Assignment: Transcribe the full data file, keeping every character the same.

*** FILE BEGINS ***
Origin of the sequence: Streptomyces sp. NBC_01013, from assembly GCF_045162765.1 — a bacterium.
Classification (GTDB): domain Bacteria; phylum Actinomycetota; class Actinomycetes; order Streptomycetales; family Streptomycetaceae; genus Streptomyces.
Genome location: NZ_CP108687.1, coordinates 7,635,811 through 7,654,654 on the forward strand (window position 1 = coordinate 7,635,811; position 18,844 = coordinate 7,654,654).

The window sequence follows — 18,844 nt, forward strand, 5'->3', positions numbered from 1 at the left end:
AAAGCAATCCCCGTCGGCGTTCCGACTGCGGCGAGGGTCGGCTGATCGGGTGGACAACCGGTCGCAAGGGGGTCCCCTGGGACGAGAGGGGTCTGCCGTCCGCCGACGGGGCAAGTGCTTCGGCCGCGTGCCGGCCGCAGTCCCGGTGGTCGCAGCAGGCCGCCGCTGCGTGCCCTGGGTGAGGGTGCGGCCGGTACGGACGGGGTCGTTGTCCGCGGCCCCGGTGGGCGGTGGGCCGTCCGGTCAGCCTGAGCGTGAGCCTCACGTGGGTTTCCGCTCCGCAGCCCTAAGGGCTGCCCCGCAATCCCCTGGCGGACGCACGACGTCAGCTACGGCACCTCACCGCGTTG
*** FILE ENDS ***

Origin of the sequence: Streptomyces sp. NBC_01013, from assembly GCF_045162765.1 — a bacterium.
Classification (GTDB): domain Bacteria; phylum Actinomycetota; class Actinomycetes; order Streptomycetales; family Streptomycetaceae; genus Streptomyces.
Genome location: NZ_CP108687.1, coordinates 7,635,811 through 7,654,654 on the forward strand (window position 1 = coordinate 7,635,811; position 18,844 = coordinate 7,654,654).

The window sequence follows — 18,844 nt, forward strand, 5'->3', positions numbered from 1 at the left end:
AAAGCAATCCCCGTCGGCGTTCCGACTGCGGCGAGGGTCGGCTGATCGGGTGGACAACCGGTCGCAAGGGGGTCCCCTGGGACGAGAGGGGTCTGCCGTCCGCCGACGGGGCAAGTGCTTCGGCCGCGTGCCGGCCGCAGTCCCGGTGGTCGCAGCAGGCCGCCGCTGCGTGCCCTGGGTGAGGGTGCGGCCGGTACGGACGGGGTCGTTGTCCGCGGCCCCGGTGGGCGGTGGGCCGTCCGGTCAGCCTGAGCGTGAGCCTCACGTGGGTTTCCGCTCCGCAGCCCTAAGGGCTGCCCCGCAATCCCCTGGCGGACGCACGACGTCAGCTACGGCACCTCACCGCGTTG